Each of the Mennonite and their Amish Sect groups of Lancaster/Lebanon area, Pennsylvania, do have rules and regulations on dress, haircuts, and method of transportation. Honestly, at 3 to 4 years of age my Mom couldn’t keep farmer’s pants, with straps over the shoulders, like many Amish wear, on me. Although 60 years ago, to this day, I still find the idea of wearing those pants as an awful way of being punished.
    What is viewed as being in SPICES is definitely within the soul of each of us, especially with the current pandemic crisis.
    May the Spirit of Life be with all of you.

  5. I can see how dressing plain would be an ongoing reminder of who you are and what you believe. I’m curious to know what other ways Quakers have found to give them that continuous reminder. I put a Q as my middle initial on Facebook to remind me to be careful with my posts. I have a large capital letter Q pinned to the cork board above my desk at work. These little cues help me to stop and think before I say something I might regret. I hope this doesn’t sound trite. I am curious if others have found ways to remind them throughout the day.

  6. Thanks Larry Muller,
    Good question…about a reminder of who we are.
    My sister in law is a non-theist Quaker…on her bathroom mirror is a simple piece of paper with just two words: “I’m available”

    Perhaps, each of us already know what our mission is! But a reminder is is good.

    “There is positive strength in the knowledge that you live for the welfare of others, and that these others likewise live for your welfare and advancement.”

  7. David:

    Drag is a costume for a performance. None of us are in costume. We dress as shown every day.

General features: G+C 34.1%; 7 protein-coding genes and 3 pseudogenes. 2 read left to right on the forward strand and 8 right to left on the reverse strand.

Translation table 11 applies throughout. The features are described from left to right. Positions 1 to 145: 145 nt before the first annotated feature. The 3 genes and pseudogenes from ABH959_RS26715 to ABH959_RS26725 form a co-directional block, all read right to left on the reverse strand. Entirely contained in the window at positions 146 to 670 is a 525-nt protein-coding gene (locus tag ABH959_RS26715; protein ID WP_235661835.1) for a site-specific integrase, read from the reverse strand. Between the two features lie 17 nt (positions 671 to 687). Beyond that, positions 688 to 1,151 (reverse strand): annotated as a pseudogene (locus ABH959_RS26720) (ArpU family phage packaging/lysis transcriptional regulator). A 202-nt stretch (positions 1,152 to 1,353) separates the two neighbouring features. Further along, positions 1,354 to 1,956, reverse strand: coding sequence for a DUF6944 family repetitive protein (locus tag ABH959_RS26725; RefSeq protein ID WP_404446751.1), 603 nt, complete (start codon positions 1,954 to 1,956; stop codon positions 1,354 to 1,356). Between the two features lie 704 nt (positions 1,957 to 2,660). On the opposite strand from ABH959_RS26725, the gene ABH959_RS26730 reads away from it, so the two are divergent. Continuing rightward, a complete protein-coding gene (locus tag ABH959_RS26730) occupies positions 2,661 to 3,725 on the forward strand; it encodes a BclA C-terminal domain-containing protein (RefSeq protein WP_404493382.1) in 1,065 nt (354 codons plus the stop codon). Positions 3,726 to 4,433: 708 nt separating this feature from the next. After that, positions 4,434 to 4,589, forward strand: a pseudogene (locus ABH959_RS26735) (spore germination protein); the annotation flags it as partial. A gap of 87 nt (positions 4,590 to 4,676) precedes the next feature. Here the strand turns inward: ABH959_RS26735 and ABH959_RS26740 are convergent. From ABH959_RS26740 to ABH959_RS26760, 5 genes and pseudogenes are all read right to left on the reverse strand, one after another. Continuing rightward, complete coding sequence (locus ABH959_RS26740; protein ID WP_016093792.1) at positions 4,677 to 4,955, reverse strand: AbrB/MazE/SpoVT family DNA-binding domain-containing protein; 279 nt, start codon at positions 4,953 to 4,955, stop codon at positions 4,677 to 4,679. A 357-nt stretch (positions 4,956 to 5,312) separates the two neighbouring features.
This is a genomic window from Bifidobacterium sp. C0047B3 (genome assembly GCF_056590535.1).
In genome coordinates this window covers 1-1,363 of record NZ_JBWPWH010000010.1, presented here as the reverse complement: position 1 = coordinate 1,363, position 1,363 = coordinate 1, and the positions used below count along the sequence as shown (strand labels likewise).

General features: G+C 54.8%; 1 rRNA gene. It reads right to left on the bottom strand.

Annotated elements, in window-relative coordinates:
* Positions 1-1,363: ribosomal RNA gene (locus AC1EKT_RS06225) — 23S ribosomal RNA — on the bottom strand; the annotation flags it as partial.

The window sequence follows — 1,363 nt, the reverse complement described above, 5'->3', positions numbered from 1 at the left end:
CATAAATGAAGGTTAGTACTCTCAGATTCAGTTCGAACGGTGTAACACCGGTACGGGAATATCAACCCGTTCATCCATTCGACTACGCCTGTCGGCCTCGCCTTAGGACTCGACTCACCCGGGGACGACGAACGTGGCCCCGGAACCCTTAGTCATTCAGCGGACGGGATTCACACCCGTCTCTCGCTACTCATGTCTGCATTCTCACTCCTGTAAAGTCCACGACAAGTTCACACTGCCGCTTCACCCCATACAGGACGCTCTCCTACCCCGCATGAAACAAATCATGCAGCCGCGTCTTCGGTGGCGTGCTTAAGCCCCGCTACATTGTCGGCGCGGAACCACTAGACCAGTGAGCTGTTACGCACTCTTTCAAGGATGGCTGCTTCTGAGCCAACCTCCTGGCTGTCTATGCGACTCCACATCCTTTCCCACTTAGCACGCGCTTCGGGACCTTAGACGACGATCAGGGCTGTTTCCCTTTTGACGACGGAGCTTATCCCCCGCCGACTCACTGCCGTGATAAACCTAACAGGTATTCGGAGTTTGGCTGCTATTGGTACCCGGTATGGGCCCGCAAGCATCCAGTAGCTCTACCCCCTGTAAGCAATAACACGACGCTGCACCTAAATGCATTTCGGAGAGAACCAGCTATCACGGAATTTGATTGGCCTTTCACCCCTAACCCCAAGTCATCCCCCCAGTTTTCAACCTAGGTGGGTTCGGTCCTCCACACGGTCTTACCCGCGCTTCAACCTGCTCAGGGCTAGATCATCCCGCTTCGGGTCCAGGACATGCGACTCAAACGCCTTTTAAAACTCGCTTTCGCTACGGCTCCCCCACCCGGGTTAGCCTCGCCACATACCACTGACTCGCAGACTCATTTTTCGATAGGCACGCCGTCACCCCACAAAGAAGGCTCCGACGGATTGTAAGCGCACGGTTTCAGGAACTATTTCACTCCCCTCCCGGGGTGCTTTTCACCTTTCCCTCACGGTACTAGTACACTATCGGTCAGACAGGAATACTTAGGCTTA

As to Margaret Fell’s quote, yes, “everyone must dress the same” would, indeed, be “a silly, poor gospel.” It isn’t gospel (literally “good news”) at all. Our testimony must always point back to the Gospel of Jesus Christ.

  8. I believe this is from Rumi, concerning “light”

    “A wound is nothing more than a place to let the light in”

  9. Mackenzie,
    Some would have it that all human expression is ‘performative’, the reason I use DRAG as a description of the style of dress you outline – is that you chose your wardrobe with the intention of marking yourself (selves) out in a particular way. Almost a way of ‘othering’ – in much the same way that many religious communities dress in distinctive ways – to separate themselves from the mainstream – think Ultra Orthodox Jews, or Muslim women wearing the scarf.

    Your decision to wear plain colours has more to do with ‘this marks me out’ rather than ‘I am just not fond of paisley’.

    As to Gospel, I would take issue with your statement that ‘Our testimony must always point back to the Gospel of Jesus Christ’; I think you need to allow that many Quakers are not Christians, some not not even theists. We are a broad church.

  10. Thank you David,,,indeed I’ve met Quakers that are Non-Theists, Buddhists, Universalists and yes even Nudists…go figure! We are a braoad spectrum, but mostly we are “humanists”.

    Jules
    Peace Profound

Leave a Reply

Your email address will not be published. Required fields are marked *